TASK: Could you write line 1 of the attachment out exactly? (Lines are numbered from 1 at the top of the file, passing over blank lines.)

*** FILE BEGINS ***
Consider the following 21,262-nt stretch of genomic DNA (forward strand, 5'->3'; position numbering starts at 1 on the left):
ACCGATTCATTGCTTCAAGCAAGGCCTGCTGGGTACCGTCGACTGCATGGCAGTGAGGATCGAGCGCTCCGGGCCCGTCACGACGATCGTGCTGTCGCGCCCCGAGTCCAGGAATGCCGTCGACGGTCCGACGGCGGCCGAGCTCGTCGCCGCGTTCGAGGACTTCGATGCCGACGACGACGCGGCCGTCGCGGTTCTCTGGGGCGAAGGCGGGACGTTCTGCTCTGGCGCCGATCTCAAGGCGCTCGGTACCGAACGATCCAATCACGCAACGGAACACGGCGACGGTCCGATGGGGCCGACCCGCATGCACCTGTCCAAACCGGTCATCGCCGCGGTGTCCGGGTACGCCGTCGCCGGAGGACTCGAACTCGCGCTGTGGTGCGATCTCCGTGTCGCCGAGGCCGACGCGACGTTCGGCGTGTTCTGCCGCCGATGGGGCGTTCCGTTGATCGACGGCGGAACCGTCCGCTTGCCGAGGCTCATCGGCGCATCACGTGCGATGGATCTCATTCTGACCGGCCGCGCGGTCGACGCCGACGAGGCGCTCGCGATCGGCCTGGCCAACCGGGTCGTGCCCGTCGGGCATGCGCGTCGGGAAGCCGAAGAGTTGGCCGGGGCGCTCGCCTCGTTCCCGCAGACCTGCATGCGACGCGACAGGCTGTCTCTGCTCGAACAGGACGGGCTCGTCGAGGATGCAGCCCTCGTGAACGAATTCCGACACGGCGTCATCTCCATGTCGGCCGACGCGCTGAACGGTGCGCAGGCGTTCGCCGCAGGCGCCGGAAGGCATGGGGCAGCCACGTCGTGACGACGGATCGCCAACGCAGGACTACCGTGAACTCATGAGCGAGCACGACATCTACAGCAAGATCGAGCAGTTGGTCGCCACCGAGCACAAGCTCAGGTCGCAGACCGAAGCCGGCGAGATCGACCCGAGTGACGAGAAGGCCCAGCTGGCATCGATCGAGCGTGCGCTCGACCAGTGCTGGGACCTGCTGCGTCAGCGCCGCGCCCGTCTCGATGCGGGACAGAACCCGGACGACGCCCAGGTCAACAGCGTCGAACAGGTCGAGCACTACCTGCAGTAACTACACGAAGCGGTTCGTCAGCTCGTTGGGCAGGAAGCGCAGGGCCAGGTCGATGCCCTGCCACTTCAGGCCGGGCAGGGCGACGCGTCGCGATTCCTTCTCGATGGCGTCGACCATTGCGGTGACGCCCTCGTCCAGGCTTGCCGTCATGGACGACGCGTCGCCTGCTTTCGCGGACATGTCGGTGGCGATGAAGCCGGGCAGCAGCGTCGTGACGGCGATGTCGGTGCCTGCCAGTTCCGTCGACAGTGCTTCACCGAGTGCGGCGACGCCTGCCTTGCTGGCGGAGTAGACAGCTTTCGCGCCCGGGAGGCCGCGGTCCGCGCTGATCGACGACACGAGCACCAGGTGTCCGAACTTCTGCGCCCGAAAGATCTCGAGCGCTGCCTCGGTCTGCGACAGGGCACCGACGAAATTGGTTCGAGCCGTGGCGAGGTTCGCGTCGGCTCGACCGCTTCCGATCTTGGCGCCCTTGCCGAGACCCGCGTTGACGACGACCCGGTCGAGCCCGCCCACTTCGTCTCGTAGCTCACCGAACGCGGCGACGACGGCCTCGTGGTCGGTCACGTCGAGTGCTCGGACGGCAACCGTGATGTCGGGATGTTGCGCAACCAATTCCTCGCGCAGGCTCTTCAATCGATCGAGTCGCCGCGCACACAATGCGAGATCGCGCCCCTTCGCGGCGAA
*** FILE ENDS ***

Consider the following 21,262-nt stretch of genomic DNA (forward strand, 5'->3'; position numbering starts at 1 on the left):